“Afghanistan had the same ranking in 2012 which tells us that the public doesn’t see or experience positive change, but perceive corruption to continue at extreme levels. It also tells us that anti-corruption efforts by the government and the donor community alike have failed to deliver. We have let down the people of Afghanistan because we know that they rank corruption alongside poverty and security as one of the key concerns in their daily lives,” Mr. Bowden said, noting that factors such as an absence of a coherent anti-corruption policy and continuous delays in enactment of numerous key anti-corruption laws were among some of the factors that have hampered progress in the country’s anti-corruption efforts.
“Notwithstanding these immense challenges, we owe it to the people of Afghanistan and we owe it to the tax payers supporting our efforts to continue insisting on developing an anti-corruption formula that shows promise and results,” he added. “The importance of getting it right when it comes to fighting corruption cannot be overstated because corruption undermines the achievements and progress in all the development work that we do.”
According to UNDP, the AFII project aims to formulate a comprehensive whole-of-government National Anti-Corruption Policy and strengthen the national audit regime, and simplify and automate administrative processes of key government institutions to ensure a more transparent and effective provisioning of public services. The initiative will pilot new approaches that allow for public employees to report and redress injustice, while also providing space for citizens to report issues of maladministration, misconduct, and corruption in the justice and education sectors.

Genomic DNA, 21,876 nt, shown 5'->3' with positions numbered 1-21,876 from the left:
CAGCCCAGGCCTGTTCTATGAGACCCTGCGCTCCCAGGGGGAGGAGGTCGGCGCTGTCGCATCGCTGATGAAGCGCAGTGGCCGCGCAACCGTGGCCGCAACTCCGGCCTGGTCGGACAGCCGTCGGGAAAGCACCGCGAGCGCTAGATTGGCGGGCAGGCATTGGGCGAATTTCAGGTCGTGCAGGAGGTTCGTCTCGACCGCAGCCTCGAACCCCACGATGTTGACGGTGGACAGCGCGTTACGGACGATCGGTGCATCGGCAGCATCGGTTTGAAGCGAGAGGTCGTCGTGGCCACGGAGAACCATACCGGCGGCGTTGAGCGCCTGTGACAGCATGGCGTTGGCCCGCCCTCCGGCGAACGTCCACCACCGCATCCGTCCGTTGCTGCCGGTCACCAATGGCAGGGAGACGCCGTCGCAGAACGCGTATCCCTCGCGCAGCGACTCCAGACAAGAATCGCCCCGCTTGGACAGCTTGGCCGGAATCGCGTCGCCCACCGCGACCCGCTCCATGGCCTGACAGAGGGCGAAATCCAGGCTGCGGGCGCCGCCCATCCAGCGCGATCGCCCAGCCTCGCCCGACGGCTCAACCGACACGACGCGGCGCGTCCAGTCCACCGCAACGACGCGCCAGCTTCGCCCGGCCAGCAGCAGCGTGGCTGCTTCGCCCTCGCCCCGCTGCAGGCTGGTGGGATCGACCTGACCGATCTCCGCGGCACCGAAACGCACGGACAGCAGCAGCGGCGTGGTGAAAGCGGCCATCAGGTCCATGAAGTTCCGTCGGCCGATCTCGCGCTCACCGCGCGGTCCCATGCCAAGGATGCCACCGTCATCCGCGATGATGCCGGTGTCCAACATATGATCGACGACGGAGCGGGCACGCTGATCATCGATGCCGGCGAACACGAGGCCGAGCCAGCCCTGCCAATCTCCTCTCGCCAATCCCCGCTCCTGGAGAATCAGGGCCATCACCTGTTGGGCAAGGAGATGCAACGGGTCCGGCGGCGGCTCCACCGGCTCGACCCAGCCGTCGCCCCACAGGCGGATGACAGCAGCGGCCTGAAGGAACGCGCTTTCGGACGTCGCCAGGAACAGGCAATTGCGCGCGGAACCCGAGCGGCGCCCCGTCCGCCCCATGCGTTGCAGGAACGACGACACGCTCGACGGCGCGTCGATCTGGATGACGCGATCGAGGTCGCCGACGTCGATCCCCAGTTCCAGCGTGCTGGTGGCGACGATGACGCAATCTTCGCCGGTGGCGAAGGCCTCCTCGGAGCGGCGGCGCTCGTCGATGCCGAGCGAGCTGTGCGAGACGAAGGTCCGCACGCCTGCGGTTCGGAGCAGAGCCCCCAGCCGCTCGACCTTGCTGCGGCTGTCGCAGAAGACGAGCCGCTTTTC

“This project on its own cannot achieve everything we would like to achieve – but it can make a small contribution,” UNDP’s Country Director, Alvaro Rodriguez, said at the launch. “There are specifically three areas in which the project will be focusing on. The first one is to strengthen the country’s audit regime, the second one is to improve the administrative processes and simplify them, and the third one is to provide more space for the civil servants and citizens of the country, Afghan men and women, to play a role in fighting corruption.”
In 2003, the General Assembly designated 9 December as International Anti-Corruption Day to raise awareness of corruption and of the role of the UN Convention against Corruption in combating and preventing it. The Convention, which entered into force in December 2005, is the only legally-binding universal anti-corruption instrument.